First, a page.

- Western Wei (西魏), given to Wei Bao (魏豹), the Prince of Wei and a descendant of the royalty of the Warring States state of Wei (whose territories Xiang had incorporated into Western Chu), occupying modern southern Shanxi.
- Henan (河南), given to Shen Yang (申陽), an assistant of Zhang Er, the former co-prime minister of Zhao, occupying modern northwestern Henan.
- Han (韓) (note different character than above), retained by Han Cheng (韓成), the Prince of Han and a descendant of the royalty of the Warring States state of Han, occupying modern southwestern Henan.
- Yin (殷), given to Sima Qiong (司馬邛), a Zhao general, occupying modern northern Henan and southern Hebei.
- Dai (代), given to Zhao Xie (趙歇), the Prince of Zhao and a descendant of the royalty of the Warring States state of Zhao, occupying modern northern Shanxi and northwestern Hebei.
- Changshan (常山), given to Zhang Er (張耳), the co-prime minister of Zhao, occupying modern central Hebei.
- Jiujiang (九江), given to Ying Bu (英布), a Chu general under Xiang's command, occupying modern central and southern Anhui.
- Hengshan (衡山), given to Wu Rui (吳芮), a Qin official with support from Yue tribes, occupying modern eastern Hubei and Jiangxi.
- Linjiang (臨江), given to Gong Ao (共敖), a Chu general under Prince Xin, occupying modern western Hubei and northern Hunan.
- Liaodong (遼東), given to Han Guang (韓廣), the Prince of Yan, occupying modern southern Liaoning.
- Yan (燕), given to Zang Tu (臧荼), a Yan general under Han Guang, occupying modern northern Hebei, Beijing, and Tianjin.
- Jiaodong (膠東), given to Tian Fu (田巿), the Prince of Qi and a descendant of the royalty of the Warring States state of Qi, occupying modern eastern Shandong.
- Qi (齊), given to Tian Du (田都), a Qi general under Tian Fu, occupying modern western and central Shandong.
- Jibei (濟北), given to Tian An (田安), a Qi region rebel leader, occupying modern northern Shandong.
Note: Yong, Sai, and Zhai were known as the three Qins, because they comprised the former territories of Qin proper; similarly, Qi, Jiaodong, and Jibei were known as the three Qis.
Xiang rewarded several generals from the rebel coalition states, who had supported him in the campaign against Qin, by placing them in the original seats of the princes who had sent them. He also left several important figures who did not support him without principalities, despite their contributions to the effort against Qin. Soon after this division, he had Emperor Yi murdered and Han Cheng executed, seizing Han territories and merging them into his own principality in the process. This alienated large numbers of people, and the death of the Emperor left his confederation of states without legitimacy. Several months after his division of the empire, Xiang was facing enemies on several different fronts. Tian Rong (田榮), the prime minister of Qi, angry because he had been left out of the division and his former subordinate had been promoted over him, resisted the division and conquered the three Qis. Initially he put Tian Fu back on the throne, but eventually killed him and took over after Tian Fu displayed fear of Xiang. Chen Yu (陳餘), a former co-prime minister of Zhao, who was also left out of the division, led an uprising against his former colleague Zhang Er, taking back Zhang's territory and reinstalling Zhao Xie as the Prince of Zhao. However, Xiang’s most formidable enemy was Liu Bang, who not only resented being robbed of what he considered his rightful division as the Prince of Qin, but being "exiled" to the then uncivilized region of Han.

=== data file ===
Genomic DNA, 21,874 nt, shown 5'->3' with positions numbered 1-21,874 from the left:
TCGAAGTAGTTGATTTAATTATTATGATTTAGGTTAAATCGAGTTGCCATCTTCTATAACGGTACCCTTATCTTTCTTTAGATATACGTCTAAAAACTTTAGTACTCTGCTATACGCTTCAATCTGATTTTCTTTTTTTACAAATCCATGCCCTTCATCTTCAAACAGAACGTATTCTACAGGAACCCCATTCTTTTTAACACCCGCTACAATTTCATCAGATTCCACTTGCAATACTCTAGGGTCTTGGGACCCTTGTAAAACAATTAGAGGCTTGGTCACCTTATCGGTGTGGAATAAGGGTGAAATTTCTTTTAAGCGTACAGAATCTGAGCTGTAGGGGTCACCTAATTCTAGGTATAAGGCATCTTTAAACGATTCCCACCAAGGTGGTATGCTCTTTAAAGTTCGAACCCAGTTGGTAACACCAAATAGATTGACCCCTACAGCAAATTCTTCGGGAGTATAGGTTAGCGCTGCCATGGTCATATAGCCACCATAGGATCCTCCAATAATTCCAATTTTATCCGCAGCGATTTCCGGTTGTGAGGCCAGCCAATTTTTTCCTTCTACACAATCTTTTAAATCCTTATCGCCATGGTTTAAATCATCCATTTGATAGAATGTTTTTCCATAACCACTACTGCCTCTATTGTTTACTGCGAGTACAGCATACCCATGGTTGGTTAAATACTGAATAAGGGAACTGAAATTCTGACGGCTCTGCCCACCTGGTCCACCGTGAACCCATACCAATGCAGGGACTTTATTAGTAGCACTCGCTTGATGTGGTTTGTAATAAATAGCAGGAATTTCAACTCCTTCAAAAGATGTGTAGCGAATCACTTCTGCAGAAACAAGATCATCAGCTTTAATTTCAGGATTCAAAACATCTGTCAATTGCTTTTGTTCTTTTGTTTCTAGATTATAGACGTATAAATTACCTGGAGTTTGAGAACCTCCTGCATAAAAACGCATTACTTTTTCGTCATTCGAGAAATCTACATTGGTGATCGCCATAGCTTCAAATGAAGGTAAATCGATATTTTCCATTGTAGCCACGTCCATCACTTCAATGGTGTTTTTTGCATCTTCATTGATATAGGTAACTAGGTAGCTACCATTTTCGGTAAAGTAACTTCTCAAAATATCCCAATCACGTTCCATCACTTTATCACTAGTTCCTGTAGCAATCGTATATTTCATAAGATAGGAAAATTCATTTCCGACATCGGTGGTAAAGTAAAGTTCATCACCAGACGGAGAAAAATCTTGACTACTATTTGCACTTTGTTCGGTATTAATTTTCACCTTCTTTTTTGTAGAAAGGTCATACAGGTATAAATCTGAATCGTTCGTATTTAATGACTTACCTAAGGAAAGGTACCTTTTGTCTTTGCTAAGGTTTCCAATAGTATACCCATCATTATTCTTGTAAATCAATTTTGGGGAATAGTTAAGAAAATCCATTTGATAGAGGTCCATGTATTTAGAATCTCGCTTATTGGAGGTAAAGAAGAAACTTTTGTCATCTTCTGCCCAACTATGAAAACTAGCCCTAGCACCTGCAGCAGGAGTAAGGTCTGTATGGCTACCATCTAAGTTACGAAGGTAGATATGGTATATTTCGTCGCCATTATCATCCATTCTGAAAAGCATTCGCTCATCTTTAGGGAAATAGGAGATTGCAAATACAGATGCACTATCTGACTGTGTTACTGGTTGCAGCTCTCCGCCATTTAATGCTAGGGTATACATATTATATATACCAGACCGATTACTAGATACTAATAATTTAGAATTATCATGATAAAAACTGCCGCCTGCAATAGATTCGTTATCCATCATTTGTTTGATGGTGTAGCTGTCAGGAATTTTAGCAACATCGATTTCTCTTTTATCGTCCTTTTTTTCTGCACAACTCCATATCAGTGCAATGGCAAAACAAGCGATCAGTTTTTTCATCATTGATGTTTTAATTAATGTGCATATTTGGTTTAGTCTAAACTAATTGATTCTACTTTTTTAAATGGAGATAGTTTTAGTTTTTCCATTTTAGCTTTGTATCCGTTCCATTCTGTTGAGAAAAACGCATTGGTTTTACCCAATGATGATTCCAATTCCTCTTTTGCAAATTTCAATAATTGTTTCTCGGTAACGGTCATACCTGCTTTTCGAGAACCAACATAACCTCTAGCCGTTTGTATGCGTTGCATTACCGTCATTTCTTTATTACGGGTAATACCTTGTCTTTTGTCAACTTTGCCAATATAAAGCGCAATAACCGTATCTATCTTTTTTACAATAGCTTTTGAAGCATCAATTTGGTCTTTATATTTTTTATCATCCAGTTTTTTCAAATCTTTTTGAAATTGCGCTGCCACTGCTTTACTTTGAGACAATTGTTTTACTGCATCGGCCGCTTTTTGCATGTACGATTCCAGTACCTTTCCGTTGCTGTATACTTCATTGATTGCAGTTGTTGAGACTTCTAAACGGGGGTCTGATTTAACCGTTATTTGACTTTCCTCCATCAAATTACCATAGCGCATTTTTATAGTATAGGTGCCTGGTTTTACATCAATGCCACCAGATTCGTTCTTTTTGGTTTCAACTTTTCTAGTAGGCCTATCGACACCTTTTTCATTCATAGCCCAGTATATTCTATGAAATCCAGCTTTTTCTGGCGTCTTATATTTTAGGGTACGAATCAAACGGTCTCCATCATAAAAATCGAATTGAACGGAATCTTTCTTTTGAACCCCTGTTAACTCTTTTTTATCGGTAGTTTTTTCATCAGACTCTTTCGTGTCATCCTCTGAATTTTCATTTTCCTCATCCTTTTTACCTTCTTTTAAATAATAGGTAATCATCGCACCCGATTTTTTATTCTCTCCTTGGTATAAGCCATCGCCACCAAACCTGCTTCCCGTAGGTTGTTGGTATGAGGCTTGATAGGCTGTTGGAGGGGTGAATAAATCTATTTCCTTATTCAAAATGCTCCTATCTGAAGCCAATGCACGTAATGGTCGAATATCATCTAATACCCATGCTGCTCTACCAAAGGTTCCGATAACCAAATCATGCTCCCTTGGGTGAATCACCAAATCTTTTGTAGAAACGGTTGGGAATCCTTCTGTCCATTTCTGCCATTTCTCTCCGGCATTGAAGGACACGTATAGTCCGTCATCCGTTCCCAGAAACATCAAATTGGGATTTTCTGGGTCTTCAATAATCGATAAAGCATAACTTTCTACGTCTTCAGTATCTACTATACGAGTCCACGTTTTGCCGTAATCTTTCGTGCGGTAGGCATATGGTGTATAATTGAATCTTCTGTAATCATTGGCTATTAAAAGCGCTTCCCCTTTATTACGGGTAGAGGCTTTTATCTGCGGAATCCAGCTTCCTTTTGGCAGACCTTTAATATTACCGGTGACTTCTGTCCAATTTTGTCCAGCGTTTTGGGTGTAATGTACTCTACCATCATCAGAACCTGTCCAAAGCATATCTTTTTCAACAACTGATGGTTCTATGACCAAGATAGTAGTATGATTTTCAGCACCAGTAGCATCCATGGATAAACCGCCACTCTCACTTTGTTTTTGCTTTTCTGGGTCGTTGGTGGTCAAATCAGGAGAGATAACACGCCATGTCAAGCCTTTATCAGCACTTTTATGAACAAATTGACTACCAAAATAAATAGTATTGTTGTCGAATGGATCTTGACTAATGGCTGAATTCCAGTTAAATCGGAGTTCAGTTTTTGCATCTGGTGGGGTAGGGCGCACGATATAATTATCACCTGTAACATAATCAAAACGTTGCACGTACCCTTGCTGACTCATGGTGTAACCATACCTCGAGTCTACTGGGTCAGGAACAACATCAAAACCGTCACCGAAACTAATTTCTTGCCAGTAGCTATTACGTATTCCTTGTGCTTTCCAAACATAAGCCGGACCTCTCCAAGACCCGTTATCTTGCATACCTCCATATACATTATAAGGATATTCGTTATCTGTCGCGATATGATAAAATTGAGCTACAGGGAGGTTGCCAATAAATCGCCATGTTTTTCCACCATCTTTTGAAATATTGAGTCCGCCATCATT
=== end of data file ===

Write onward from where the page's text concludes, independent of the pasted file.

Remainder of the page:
The rebel kings derived from the collapse of Qin Dynasty formed two opposing camps, one headed by Liu Bang (劉邦), King of Han, and the other headed by Xiang Yu (項羽), Overlord of the Western Chu.
Xiang Yu and Liu Bang fought a five-year war known as the Chu Han Contention (楚漢相爭 or 楚漢春秋, 206–202 B.C.E.). Initially, Xiang had the advantages of a much larger territory, a larger army, and a greater number of allies. He was also far superior as a general to Liu. However, his lack of political skills, his inability to accept criticism, and his disinclination to trust and to listen to wise advisors eventually led to his downfall. He also paid little attention to supplying his army, a fatal error. Liu set up an efficient supply system to keep his army well-fed and well-clothed with food and clothing shipped to the front from his heartland, while Xiang's army eventually suffered from hunger and lack of weaponry. As Xiang got bogged down in wars on different fronts, Liu, along with his very able general Han Xin ( 韓信), was able to gradually absorb many of the principalities into his alliance. By 203 B.C.E., Xiang was caught in an unfavorable war. After a one year siege upon Liu Bang, troops on both sides were tired. Xiang Yu managed to capture Liu Bang's father, and stood outside the city walls threatening to boil Liu Bang's father alive if Liu Bang didn't open the castle gates. Liu Bang replied bitterly, "When you are done with my father, let me have a taste of the soup." Without the heart to kill Liu Bang's father, Xiang Yu sued for peace, which Liu granted. Liu signed a treaty with Xiang. However, as soon as Liu received the hostages that Xiang returned to him as part of the treaty, Liu changed his mind, tore up the treaty and attacked Xiang's army, which was in retreat and completely unprepared. In 202 B.C.E., his forces, under Han Xin's command, had Xiang trapped at the Battle of Gaixia (垓下之戰). Liu ordered his army to sing songs from Xiang's native country of Chu to demoralize Xiang's army. Xiang Yu, experiencing the taste of personal defeat for the first time in his military career, lost his morale. In a famous opera version of the story, Xiang was in his camp with his beloved concubine Yuji (虞姬) when he sang this famous song:
- “My strength could pull mountains, my spirit pales the world.
- Yet, so unlucky am I that my horse just refuses to gallop!
- What can I do if my horse denies me even a trot?
- Oh my dear Yu Ji, what would you have me do?”
To which Yu Ji replied after performing a final dance in front of him:
- “The Han has invaded us.
- Chu’s songs surround us.
- My lord’s spirit is depleted.
- Why then should I still live?”
(The title of the famous Chinese opera "Farewell My Concubine," as well as the 1993 film inspired by the opera, comes from the aria that Xiang Yu sings to Yuji before his last stand.)